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Who's Healthy?

Self-Therapy For People Who ENJOY Learning About Themselves

The best measure of emotional health is: How well do we handle the problems and opportunities we face in our daily lives? If you are extremely neurotic but you've found a way to survive a difficult life, you are healthier than those who avoid such labels only because they have had easier lives.

THE BIG THREE

The three most important signs of emotional health are: Spontaneity, Intimacy, and Awareness.

SPONTANEITY

Spontaneity refers to the immediacy with which we express ourselves. If you usually "think first" before you speak, or if you always "wait" before taking action, you are not very spontaneous.

Being spontaneous shows that we trust who we are. Ask yourself: "How often do I just react to things, without thinking?" If you answer "almost always," you are spontaneous and very healthy emotionally.

INTIMACY

Intimacy refers to being able to feel safe when we are close to others. If you usually look away when people look your way, or if you are often lonely, you are not very intimate.

Being intimate shows we trust ourselves, and others, socially. Ask Yourself: "How often do I feel completely safe when I look into other people's eyes?" If you answer "almost always," you are intimate and very healthy emotionally.

AWARENESS

Awareness refers to our ability to see and hear clearly and to believe what we see and hear.

If you often doubt your own perception of people and situations you are not very aware (or you are very aware and don't know it - a common problem).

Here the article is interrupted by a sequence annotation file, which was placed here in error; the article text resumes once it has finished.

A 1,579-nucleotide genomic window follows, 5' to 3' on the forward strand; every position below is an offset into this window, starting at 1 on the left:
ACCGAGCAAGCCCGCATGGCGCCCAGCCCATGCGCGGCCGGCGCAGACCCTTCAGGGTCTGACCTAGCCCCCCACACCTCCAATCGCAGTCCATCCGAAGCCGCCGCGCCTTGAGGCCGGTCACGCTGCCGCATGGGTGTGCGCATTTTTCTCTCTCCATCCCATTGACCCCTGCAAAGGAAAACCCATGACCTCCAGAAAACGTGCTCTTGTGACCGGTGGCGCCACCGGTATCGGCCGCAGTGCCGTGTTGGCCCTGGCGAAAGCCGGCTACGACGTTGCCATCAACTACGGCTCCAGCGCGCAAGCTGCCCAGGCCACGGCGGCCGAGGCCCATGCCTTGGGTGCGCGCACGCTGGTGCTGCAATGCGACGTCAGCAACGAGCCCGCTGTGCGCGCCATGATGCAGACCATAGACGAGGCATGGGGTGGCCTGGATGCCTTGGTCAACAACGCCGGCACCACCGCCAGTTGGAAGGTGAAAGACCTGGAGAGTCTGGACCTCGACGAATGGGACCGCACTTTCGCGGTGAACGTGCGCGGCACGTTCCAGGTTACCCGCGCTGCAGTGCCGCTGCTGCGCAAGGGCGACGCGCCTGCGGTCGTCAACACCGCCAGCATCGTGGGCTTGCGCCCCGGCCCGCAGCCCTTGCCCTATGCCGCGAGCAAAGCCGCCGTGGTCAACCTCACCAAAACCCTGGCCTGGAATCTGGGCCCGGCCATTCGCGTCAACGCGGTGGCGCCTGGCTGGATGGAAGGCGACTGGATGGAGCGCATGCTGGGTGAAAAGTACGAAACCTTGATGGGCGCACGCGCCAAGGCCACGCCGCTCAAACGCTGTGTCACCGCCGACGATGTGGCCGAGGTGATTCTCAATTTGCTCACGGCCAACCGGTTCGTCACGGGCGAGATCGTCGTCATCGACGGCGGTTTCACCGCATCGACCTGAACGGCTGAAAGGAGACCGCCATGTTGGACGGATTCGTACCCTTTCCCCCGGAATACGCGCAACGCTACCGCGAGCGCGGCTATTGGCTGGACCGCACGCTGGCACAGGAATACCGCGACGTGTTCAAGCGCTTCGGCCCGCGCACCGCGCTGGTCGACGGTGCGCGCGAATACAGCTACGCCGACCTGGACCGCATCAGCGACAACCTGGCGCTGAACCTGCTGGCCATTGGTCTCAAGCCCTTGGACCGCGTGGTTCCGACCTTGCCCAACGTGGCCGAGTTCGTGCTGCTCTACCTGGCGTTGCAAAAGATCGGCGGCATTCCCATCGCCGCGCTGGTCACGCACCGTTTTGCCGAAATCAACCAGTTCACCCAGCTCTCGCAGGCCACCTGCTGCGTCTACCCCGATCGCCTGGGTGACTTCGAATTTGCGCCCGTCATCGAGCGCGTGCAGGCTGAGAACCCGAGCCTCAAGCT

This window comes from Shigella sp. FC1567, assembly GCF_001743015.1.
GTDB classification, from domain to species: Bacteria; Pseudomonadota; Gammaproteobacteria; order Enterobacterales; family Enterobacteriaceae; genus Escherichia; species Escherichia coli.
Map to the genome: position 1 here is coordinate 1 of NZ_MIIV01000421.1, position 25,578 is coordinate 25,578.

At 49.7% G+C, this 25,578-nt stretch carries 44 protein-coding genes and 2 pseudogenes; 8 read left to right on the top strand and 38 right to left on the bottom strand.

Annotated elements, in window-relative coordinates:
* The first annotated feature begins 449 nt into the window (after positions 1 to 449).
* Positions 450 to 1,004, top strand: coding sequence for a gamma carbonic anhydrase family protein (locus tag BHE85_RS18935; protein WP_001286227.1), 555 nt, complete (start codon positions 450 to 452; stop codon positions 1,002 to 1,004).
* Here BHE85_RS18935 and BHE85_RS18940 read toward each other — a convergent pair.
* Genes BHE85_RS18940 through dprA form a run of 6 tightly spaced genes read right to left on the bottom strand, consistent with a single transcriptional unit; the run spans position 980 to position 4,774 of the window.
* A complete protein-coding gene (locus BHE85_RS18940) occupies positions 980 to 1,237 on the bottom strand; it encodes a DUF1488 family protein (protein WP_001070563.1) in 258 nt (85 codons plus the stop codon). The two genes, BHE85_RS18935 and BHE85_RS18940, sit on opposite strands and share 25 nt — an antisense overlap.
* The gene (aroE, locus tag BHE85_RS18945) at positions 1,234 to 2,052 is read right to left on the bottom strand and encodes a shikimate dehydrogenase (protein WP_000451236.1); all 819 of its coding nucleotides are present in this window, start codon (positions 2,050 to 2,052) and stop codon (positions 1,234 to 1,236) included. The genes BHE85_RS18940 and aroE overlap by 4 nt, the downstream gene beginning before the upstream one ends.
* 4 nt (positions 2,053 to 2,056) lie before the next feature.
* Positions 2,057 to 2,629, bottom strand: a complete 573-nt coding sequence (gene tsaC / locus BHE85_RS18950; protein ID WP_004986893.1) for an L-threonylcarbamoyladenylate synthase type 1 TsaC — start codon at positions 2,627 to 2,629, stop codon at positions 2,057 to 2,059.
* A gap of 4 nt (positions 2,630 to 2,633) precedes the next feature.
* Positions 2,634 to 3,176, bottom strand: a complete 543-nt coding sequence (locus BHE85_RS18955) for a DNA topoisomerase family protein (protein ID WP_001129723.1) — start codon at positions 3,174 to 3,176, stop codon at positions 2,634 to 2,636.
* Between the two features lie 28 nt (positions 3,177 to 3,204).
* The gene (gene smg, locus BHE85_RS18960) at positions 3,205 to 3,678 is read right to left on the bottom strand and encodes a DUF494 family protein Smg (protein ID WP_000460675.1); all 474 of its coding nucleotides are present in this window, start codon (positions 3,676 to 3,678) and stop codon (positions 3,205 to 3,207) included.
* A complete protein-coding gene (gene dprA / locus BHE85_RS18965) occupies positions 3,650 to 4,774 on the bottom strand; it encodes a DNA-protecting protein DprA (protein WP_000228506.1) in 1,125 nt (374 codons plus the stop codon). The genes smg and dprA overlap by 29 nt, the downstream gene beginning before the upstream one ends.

Being aware shows we are alert, rather than mentally preoccupied. Ask Yourself: "How often do I think I am wrong about my perceptions?" "How often do I ask other people to confirm my perceptions and thinking?" If you answer "almost never" you are aware and very healthy emotionally.


 


OTHER SIGNS OF EMOTIONAL HEALTH: A CHECKLIST

Can You Answer "Yes" To These Questions?

  • Are you usually energetic (not frenetic)?

  • Do you seldom make comparisons between yourself and others (less than once a day)?

  • Do you laugh genuinely and often (many times most days)?

  • Are you a "self-starter"?

  • Are you quick and appropriate with your anger?

  • Are you slowed down significantly by depression less than two days a year?

  • Do you almost never feel guilty?

  • Do you have a good, long-lasting relationship with your partner?

  • Do you have good, long-lasting friendships (at least two or three)?

  • Do you almost never spend social or family time with people who mistreat you?

  • Do you seldom regret your decisions?

  • Do you make most decisions quickly?

  • Is your sex life exciting?

  • Do you recognize sadness, anger, scare, joy, and excitement easily in yourself?

  • Are you seldom told that you are controlling or manipulative?

  • Do you never wonder if you abuse alcohol or other drugs?

  • Do you know you could survive and thrive (after a long grieving period) even if you lost all of the important people in your life?

  • Do you make friends easily?

  • Are you seldom thought of as bigoted?

EVALUATING YOUR RESULTS

Each "Yes" is a remarkable achievement accomplished by a small percentage of people! Complement yourself sincerely and proudly for every "yes" on this page! Each "No" is a way that you are "about average" in this culture. Read each "no" again and say: "I could improve this if I wanted to!"

MAKING CHANGES

Decide whether to change by deciding how much emotional pain your problems cause for you and for those you love.

Then, if you are not successful on your own, decide whether to work on these problems in therapy by weighing this pain against the various costs involved (financial, time, privacy, inconvenience, etc.).

next: Growing Up Emotionally

APA Reference
Staff, H. (2008, December 13). Who's Healthy?, HealthyPlace. Retrieved on 2020, September 27 from https://www.healthyplace.com/self-help/inter-dependence/whos-healthy

Last Updated: March 29, 2016

Medically reviewed by Harry Croft, MD

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